Kawerians Talk 1 : On Books that changed the way they see the world! June 24, 2019 – Posted in: Literary Lifestyle, Uncategorized – Tags: , , , , ,

Part of the magic of being a book lover is having people to discuss the books with. It’s magical. At Kawe Africa, we do everything within our power to keep bookish conversations alive!

Kawerians Talk is a weekly series dedicated to sharing answers given by faithful kawerians on some exciting bookish and literary questions.

As we all know, books have the power to transform, to shift world views, to change perspectives.

On books that have transformed the way Kawerians see their world and even themselves.

Voke:

I don’t know if a single book can achieve that feat, save the Holy books (the Bible & the Koran esp). But we aren’t talking about that now are we? Anyways, for me, the many mind-exploding, very insightful philosophical questions, speeches, aphorisms strewn all over Shakespeare’s works, Dostoyevsky’s Crime and Punishment, and of course the writings of Ralph Waldo Emerson (the greatest essayist that ever lived – in my opinion). I think it is safe to say these guys have left the biggest impressions on me with their body of work.

Chijioke:

Eze goes to school for me… my father had a similar story and it made me sit up and work harder to be a success.

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Tunde:

The Oil Man of Obange by John Munonye left a huge impression on me. It’s about a struggling man with several tragedies who sacrificed everything he could be for what his children will be. Although, his children eventually did well in life, he died in his struggles. He never lived to enjoyed all he labored for. The story resonates so much with me because most African parents are like that; they sacrifice almost, if not everything for their children. And while I read, I kept seeing my parents in the story.

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Sholape:

For me, its The Last Duty by Isidore Okpewho. Made me realize the world isn’t black and white. There’s a lot of greys in it. Saw the effect of war on families and the decisions we take when faced with suffering. The book also touched on a woman’s sexuality, or sexual frustration, really. Lots of things to pick from the book.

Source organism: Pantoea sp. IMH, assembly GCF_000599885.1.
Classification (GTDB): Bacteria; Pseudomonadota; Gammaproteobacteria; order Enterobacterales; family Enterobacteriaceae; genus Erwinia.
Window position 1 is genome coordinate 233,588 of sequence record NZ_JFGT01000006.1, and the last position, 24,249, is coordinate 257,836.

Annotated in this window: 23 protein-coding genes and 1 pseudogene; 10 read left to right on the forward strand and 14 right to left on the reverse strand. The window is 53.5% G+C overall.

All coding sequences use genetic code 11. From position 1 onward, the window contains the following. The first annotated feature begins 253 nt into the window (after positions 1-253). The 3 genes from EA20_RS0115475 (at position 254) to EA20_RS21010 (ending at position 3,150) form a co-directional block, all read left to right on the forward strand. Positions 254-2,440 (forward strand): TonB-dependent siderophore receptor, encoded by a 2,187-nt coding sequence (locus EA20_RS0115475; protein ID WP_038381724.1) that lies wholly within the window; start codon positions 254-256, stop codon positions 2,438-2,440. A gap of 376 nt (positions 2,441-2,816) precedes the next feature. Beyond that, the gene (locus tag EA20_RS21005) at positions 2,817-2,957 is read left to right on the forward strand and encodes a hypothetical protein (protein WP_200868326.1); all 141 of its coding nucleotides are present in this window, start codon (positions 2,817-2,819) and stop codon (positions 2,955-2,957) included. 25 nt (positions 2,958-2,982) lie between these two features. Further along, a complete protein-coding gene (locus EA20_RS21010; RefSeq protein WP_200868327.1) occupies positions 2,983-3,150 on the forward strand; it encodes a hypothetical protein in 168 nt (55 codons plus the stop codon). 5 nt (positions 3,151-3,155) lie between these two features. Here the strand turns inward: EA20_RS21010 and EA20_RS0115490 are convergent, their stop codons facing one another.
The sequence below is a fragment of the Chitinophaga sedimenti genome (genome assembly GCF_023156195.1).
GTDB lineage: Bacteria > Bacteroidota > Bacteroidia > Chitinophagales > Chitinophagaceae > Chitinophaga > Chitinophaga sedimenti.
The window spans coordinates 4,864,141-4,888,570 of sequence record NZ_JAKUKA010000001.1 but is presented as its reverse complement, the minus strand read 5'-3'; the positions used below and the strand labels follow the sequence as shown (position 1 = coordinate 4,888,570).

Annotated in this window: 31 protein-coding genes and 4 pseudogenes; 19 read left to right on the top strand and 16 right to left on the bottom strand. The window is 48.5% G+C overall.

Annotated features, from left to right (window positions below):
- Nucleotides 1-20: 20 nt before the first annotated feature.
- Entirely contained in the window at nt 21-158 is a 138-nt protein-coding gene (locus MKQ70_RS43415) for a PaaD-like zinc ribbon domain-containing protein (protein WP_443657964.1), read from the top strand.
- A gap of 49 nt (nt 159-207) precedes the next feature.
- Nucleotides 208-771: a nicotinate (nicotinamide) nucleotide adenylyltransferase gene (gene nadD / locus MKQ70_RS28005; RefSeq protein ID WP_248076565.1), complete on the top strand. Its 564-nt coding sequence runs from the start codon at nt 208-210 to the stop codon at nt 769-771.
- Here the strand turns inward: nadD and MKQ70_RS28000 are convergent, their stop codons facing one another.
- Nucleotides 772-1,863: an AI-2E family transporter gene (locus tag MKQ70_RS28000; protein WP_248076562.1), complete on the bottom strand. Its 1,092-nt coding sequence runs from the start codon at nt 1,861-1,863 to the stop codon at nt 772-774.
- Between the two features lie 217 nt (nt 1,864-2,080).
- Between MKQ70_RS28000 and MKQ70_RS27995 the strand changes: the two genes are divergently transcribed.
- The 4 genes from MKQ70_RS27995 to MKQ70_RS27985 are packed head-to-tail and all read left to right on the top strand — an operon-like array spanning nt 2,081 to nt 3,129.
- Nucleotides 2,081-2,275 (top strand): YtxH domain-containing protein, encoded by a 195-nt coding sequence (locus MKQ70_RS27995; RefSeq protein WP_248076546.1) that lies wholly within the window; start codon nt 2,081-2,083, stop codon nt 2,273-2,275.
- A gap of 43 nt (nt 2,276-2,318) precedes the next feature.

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Jessica:

The book that stood out for me was Evening class by Maeve Binchy (hope I got the name right) maybe because I was still in secondary school but the story taught me that life is quite unexpected and we’re all connected in this world even though remotely. It was so beautiful how she merged the lives of strangers that an event in one character’s life affects the outcome in another. Made me realize that our actions can have effects on other people.

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Ejike:

Not one book for me. But my influence from literature was a collection of essays by Achebe, not sure which one. He mentioned the importance of language in molding experience. Also, I learnt about the value interrogating experience. Achebe opines that experience is not just what happened but what we are prepared and able to do with what happens to us. After all a lot can happen to a stone without making it wiser. To recap, Achebe changed my world view in helping me realize language can be used to mold experience. As well as realizing, that I am a powerful agent in shaping the course of my history, to an extent.

The end.

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